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See how our current work and research is bringing new thinking and new solutions to some of today's biggest challenges.

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By Jackie Swift
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  • Microbiology
  • Disease
  • Bacteria
  • Genetics
  • Microbiology
What controls the choreography of a cell’s genetic expression? John Helmann seeks to understand life at its most fundamental.

At its most fundamental level, life is a dance between a shifting array of microscopic partners. To unlock the cellular choreography, John D. Helmann, professor of microbiology, has devoted his career to studying a single-celled bacterium known as Bacillus subtilis. The organism is well-known in scientific research as the preferred model for bacteria generally, as well as specifically for gram-positive bacteria (those with a thick peptidoglycan layer making up their cell wall).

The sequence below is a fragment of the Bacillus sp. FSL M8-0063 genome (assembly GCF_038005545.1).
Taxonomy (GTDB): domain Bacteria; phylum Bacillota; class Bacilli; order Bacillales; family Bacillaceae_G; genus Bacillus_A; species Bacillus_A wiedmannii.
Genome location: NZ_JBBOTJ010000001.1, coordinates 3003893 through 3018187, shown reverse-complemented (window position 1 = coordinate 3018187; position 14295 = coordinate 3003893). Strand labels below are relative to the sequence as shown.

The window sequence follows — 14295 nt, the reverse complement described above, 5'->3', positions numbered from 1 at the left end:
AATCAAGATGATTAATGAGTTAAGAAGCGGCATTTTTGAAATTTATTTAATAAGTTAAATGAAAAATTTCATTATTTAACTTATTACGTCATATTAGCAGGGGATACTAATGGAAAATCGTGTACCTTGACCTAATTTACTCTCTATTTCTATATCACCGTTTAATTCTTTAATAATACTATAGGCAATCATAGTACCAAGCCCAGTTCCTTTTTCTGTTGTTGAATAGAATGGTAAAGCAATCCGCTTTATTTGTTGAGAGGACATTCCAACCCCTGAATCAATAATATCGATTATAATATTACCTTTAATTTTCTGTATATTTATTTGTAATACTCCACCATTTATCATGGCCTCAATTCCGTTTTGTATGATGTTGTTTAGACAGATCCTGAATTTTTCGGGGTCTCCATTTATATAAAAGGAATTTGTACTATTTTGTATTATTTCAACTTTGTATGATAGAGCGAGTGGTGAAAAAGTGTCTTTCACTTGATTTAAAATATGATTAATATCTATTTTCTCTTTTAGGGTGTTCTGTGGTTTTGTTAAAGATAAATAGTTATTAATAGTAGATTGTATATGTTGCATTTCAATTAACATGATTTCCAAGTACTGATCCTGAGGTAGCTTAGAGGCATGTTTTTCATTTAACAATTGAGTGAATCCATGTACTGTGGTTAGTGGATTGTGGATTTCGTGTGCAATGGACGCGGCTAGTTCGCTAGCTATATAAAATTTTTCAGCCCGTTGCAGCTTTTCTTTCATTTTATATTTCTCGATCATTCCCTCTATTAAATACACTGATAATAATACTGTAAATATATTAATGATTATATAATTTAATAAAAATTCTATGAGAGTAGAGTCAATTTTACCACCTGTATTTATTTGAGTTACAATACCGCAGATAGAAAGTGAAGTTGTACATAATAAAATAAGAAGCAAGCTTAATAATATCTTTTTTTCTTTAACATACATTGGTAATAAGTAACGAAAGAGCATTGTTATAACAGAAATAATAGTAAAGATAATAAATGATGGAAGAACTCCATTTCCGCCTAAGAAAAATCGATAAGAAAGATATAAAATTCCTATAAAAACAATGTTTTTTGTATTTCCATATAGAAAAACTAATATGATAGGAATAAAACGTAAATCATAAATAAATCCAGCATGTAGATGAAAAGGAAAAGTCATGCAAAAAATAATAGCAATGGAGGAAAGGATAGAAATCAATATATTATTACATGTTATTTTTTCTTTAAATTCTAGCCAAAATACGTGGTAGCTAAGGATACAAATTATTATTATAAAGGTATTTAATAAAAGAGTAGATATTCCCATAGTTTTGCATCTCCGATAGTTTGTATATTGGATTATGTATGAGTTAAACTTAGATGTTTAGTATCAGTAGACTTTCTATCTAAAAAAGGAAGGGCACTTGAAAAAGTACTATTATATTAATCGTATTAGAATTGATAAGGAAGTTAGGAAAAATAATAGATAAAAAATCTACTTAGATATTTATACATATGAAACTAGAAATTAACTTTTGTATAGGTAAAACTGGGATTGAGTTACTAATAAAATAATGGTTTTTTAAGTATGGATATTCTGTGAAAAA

And although B. subtilis is not a human pathogen, it is closely related, genetically and functionally, to many infectious microbes, such as Staphylococcus aureusListeria monocytogenes, and bacteria in the Streptococcus family, which means research findings about B. subtilis are generally applicable to a host of disease-causing agents.

Read the full article published by Cornell Research.

Header image: An artist's interpretation of an antibiotic resistant gene. Illustration by Cristina Eagan, CALS Magazine — Spring 2020.

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Thousands of strains of drosophilia, or fruit fly, have been developed for research purposes at Cornell Research. These fruit flies are currently being used to investigate human diseases, and researcher Chun Han from Cornell's Molecular Biology and Genetics lab is developing a new research technique called gRNA-infused crossing over, or MAGIC, that will make this type of research easier for future experiments.
  • Molecular Biology and Genetics
  • Organisms
  • Biology

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A sophomore and a two juniors have won Goldwater Scholarships, the top undergraduate award for students pursuing careers in mathematics, the natural sciences and engineering.

  • Microbiology
  • Microbiology